The National Dance Theatre Company of Jamaica came to the Brooklyn Center for the Performing Arts with a number of works on March 21-22.
Wooden sculptures by Jallam Eudovic were on display at the Consulate General of St. Lucia in NYC for celebration of the Caribbean nation’s independence 36 years ago.
Find out about an African American migration to Russia in the ’20s and ’30s; the multimillion-dollar renovation of an Afro-Caribbean cultural center; and a Brooklyn-based designer whose move online got the attention of Beyonce, all in the latest episode of “Independent Sources.”
Caribbean Life reports that artists of Haitian and Dominican background are featured in a Washington Heights exhibit, something that might seem “impossible on the island of Hispaniola itself.”
New works by Haitian artist Frandy Jean will be on display at the Theater for the New City, The Haitian Times reports.
CUNY TV’s “Independent Sources” looks at where the country stands five years after the earthquake and reports on efforts to preserve the indigenous languages of Quechua and Kichwa. The Haitian Times heads to the largest memorial in the Northeast for the anniversary.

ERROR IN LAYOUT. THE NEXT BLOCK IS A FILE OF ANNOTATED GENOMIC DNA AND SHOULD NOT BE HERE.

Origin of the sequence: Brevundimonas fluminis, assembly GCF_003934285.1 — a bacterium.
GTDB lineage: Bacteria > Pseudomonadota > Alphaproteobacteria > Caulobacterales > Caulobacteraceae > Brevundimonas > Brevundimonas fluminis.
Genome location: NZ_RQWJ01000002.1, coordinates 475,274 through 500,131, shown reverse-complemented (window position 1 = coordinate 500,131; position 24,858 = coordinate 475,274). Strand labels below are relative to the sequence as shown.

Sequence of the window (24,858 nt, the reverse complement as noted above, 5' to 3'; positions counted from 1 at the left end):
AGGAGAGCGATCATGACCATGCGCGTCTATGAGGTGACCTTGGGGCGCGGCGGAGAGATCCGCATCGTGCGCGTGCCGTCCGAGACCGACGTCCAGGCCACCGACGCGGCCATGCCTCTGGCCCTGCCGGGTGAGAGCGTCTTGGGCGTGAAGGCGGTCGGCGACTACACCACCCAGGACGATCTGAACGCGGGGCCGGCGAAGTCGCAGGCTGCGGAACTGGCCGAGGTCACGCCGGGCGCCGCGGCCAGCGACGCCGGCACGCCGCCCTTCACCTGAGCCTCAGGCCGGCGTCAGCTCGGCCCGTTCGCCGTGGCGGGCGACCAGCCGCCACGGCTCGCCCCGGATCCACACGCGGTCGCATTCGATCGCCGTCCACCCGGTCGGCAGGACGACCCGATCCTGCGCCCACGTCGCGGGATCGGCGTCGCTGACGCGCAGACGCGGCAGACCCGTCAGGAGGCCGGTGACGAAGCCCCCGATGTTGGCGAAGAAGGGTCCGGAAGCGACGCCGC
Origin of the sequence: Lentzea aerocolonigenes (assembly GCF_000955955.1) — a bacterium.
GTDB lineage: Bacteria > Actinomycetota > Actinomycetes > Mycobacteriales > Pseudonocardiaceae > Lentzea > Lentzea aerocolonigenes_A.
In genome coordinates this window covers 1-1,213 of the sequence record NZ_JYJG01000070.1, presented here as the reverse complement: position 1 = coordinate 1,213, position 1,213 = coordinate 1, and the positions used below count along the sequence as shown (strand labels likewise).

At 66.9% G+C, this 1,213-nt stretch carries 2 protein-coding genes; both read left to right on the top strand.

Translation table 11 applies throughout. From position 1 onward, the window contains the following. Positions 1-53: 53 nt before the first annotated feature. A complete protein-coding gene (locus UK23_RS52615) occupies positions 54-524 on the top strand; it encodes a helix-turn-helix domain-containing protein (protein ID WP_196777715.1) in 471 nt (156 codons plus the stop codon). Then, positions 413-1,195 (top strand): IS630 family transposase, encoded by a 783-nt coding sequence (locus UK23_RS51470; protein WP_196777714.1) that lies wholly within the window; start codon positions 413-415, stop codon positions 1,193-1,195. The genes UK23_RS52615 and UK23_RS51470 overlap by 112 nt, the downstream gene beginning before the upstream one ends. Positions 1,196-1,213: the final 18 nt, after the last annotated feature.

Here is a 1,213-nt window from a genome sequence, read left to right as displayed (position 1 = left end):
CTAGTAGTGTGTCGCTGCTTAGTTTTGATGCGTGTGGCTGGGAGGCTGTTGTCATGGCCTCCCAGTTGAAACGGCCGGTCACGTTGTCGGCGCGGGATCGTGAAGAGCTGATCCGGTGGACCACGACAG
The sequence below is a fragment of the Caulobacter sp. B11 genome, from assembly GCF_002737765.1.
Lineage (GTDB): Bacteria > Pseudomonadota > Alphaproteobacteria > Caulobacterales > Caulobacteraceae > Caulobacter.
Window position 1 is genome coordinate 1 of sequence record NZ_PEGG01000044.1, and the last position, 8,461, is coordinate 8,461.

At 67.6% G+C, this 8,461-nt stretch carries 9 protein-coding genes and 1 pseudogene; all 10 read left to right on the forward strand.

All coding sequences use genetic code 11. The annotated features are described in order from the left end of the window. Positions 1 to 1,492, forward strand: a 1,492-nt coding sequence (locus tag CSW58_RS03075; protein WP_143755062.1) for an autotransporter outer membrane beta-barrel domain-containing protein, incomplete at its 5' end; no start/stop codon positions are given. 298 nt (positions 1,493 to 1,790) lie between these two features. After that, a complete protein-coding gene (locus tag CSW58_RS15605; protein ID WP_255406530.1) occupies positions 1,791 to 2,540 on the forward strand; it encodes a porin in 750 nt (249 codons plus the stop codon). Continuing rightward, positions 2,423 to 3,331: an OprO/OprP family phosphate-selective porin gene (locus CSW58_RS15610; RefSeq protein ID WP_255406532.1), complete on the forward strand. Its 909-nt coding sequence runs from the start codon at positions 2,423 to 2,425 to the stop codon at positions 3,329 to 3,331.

On the anniversary of the earthquake in Haiti, Jean McGianni Celestin writes in the Haitian Times about the parallels between the struggles of the Haitian people and Black communities in the U.S.
A vodou ceremony in New Jersey connects participants with their African roots and honors both the living and the dead, Feet in 2 Worlds reports.
In a one-woman show, Ingrid Griffith plays 18 characters as she tells the story of coming to the U.S. from the Caribbean nation of Guyana.
Rosanne Small-Morgan and her husband, immigrants from the Caribbean, have written a book about their struggles to get support for their autistic son Zane.
Two Caribbean transplants offer hard to find films to viewers anywhere, anytime.
The Haitian Family Reunification Parole Program will be implemented by the Department of Homeland Security and work to reunify Haitian families, reports Brooklyn Brief.
“Mari en Maraña,” a “Romeo and Juliet”-inspired film on a Dominican woman who falls in love with a Haitian man, is in the works, reports Manhattan Times. The Washington Heights filmmakers say the theme is particularly relevant now.
A Brooklyn couple’s love for beekeeping has led to the idea of promoting it in Haiti, where it could generate income for the unemployed youth, reports Caribbean Life.
Caribbean identity when it comes to the U.S. Census, art assemblages by a cancer survivor, and “wow factor” shoes in this episode of “Independent Sources.”